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Old     (shagman)      Join Date: Sep 2004       08-13-2018, 2:53 PM Reply   
Last weekend my perfect pass suddenly quit working. After some troubleshooting I found the servo motor wasn't rotating, either under its own power or by manually twisting it. It was stuck solidly in place, even when using a wrench to try and apply a bit more force.

I did some searching around the internet and didn't find much useful information or photos related to my specific issue, so I thought I'd share some from my repair job.

First things first, this perfect pass was installed in a 1997 Sanger V210 approximately 5 or so years ago, and in those 5 years we have put approximately 500 hours on the boat. Most of those hours are either wakeboarding or surfing, loaded down with 2000ish Lbs. plus people. The V210 rides low, but even with this much weight on board we don't take water over the bow or stern.

Still we have had trouble keeping the bilge and engine compartment totally dry. It was only recently we realized how much water gets in through the opening in the stern that serves as the blower outlet. Every time we stop and turn around water splashes through, or even if another boats wake hits us in the stern. If the bilge isn't run regularly water pools up rapidly in the bilge. We have made some changes recently to deal with this and it has kept things much more dry, but it seems to be too little too late for the servo motor. The wet environment led to water creeping in and corroding the internals, which is what locked it up.

Just to be clear I don't consider this to be a fault of the servo unit, we should have caught on to the excessive water in the bilge much sooner than we did.

Here is how I fixed the issue.

1. Removed the Servo motor and mounting bracket from the boat.

2. Drill out the rivets. 3/16 bit on this one.

3. Remove the screws that hold the motor together. Note the corrosion, clearly there has been some water in here.

4. Remove the front cover that is pictured above. I had to lightly tap it with a hammer from the back side. Here it is once removed.

5. Remove the back cover. I did this by putting the screws back in, as pictured above, and lightly tapping them to break the back loose. You can see the corrosion and nastiness on the inner part at this point.

Here is a view of the front side with the cover off.

5. Disassemble everything. Here is the exploded view

6. Clean everything up and check that your bearings are still good. I used an aerosol electric parts cleaner and a stiff nylon brush on the corroded motor parts. Sorry I didn't get a pic with everything cleaned up. I also used compressed air to dry everything off before reassembling.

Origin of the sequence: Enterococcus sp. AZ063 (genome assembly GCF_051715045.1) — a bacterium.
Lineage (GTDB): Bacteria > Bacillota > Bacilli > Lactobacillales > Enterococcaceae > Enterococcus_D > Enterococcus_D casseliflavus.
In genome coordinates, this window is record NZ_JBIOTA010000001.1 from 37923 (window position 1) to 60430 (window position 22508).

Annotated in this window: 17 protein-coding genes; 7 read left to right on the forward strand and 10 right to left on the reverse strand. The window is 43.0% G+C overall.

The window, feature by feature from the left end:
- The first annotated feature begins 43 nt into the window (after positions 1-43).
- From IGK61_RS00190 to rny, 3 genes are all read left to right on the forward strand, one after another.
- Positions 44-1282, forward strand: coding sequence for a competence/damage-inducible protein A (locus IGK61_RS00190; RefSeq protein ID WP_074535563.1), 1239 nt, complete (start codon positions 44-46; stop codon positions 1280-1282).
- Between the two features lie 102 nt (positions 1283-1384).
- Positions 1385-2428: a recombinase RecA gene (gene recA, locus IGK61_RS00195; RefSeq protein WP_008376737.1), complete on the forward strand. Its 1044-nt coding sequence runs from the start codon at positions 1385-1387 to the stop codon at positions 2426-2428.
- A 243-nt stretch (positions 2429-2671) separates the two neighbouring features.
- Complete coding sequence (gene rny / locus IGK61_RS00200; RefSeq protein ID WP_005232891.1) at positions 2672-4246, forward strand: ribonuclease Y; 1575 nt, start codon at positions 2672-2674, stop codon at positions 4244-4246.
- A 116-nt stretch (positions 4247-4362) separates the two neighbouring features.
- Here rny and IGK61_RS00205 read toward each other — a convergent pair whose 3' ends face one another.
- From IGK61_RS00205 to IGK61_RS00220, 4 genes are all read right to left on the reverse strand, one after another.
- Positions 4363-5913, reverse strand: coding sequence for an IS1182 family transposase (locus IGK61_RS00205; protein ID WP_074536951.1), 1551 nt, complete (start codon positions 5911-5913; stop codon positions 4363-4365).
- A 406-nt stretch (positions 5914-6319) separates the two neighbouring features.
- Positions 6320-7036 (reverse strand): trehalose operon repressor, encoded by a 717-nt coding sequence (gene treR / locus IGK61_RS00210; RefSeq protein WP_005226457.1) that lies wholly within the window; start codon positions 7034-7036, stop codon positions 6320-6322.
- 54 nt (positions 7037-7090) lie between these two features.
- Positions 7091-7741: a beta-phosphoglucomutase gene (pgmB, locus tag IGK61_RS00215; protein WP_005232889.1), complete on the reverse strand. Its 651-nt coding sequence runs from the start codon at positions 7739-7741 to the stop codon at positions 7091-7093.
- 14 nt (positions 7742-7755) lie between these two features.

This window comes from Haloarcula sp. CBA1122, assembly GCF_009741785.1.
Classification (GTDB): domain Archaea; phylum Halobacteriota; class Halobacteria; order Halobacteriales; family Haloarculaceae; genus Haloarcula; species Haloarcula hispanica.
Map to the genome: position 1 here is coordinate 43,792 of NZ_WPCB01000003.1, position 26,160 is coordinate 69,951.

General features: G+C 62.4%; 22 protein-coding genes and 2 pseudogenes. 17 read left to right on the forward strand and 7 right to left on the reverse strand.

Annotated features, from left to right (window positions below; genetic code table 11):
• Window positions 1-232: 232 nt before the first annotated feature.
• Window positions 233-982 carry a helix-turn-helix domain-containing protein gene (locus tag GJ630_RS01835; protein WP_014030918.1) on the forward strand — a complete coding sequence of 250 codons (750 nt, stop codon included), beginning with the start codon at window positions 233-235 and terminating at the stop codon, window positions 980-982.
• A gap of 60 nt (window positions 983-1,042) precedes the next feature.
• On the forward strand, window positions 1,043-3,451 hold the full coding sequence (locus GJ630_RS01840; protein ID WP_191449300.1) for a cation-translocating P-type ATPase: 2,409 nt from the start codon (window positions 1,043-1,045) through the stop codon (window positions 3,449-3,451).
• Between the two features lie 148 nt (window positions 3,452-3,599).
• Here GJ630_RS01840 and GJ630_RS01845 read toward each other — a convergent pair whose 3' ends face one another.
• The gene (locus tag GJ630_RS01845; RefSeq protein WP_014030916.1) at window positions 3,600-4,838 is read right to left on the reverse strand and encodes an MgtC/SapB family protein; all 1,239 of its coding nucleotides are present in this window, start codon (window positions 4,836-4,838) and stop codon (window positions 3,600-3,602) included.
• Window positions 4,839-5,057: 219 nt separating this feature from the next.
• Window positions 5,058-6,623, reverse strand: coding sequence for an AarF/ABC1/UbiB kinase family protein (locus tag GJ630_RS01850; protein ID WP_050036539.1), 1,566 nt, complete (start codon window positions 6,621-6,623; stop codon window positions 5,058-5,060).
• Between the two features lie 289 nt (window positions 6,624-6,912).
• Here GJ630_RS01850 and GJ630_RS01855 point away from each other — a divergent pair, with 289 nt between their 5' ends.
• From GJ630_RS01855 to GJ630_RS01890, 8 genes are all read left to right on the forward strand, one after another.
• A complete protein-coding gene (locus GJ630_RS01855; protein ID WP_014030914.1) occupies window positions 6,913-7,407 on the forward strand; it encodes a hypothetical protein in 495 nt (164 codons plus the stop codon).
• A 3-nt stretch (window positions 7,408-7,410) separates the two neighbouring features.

7. Reassemble the motor, then remove the old sealant to make way for the new. Re-seal the joints. I used clear adhesive silicone

8. I also didn't get pics of the reassembled unit. I used rivets to put it back together, but in a pinch you could use #10 sized stainless screws with appropriate thread locking.

I connected the servo motor wires and ran a servo motion test to make sure everything was rotating. After verifying this I mounted everything back up and it ran successfully for an afternoon at the lake. I'll be keeping a close eye on the motor for a while but as of now everything is working!

With more and more people using these older low riding boats to surf I'm guessing there may be others that find themselves with a similar issue. Hopefully this helps.
Old     (e_rock32)      Join Date: Oct 2009       08-14-2018, 4:34 PM Reply   
I spent the $180 and bought a new one. I had the same issue. Make sure you angle your servo motor downward so water doesn't pool into the motor.
Old     (CALIV210)      Join Date: Jun 2015       08-15-2018, 6:26 AM Reply   
Good write up . PP is on the list of things to get for our V210 and this will help us keep things dry .
Old     (shagman)      Join Date: Sep 2004       08-15-2018, 2:53 PM Reply   
Originally Posted by CALIV210 View Post
Good write up . PP is on the list of things to get for our V210 and this will help us keep things dry .
Last time out I took a foam pool noodle, cut it to the right length, and stuffed it into the opening in the stern while we wake surfed. Noticed a big difference in how much water was getting in. I don't like the idea of closing that opening off permanently but I think I'll continue to do this when boarding/surfing.

I've also been kicking around the idea of a second bilge pump mounted as far back as possible to get the water that pools up while underway. Hopefully blocking the water from coming in from the rear will work well enough that I don't feel the need to do this.

Perfect pass should be at the top of your list for sure, you'll kick yourself for not doing it sooner!
Old     (Shawn)      Join Date: Aug 2011       08-16-2018, 4:33 PM Reply   
Yup...had the same problem in my 06 V215.

PP Tech support said Sangers are notorious for kicking up water when it builds up in the engine compartment creating the corrosion...granted, mine lasted over 10 years but it is apparently a common problem they are seeing.
Old     (steviebslo)      Join Date: Aug 2017       05-08-2019, 12:02 PM Reply   
thanks for the write up - I had the issue on my 08 V215 - went through 2 of them before realizing how to clean and repair myself (PP now has a link to a youtube video on their website that show how to do it too). I read somewhere else that someone had built a shield of sorts to cover the PP and prevent water from getting in, but there were no pictures, so I may try to do this myself and will post pictures if so. Has anyone moved the location of the PP to try to avoid the water getting in there? I did like the idea of turning it upside down to avoid accumulation.


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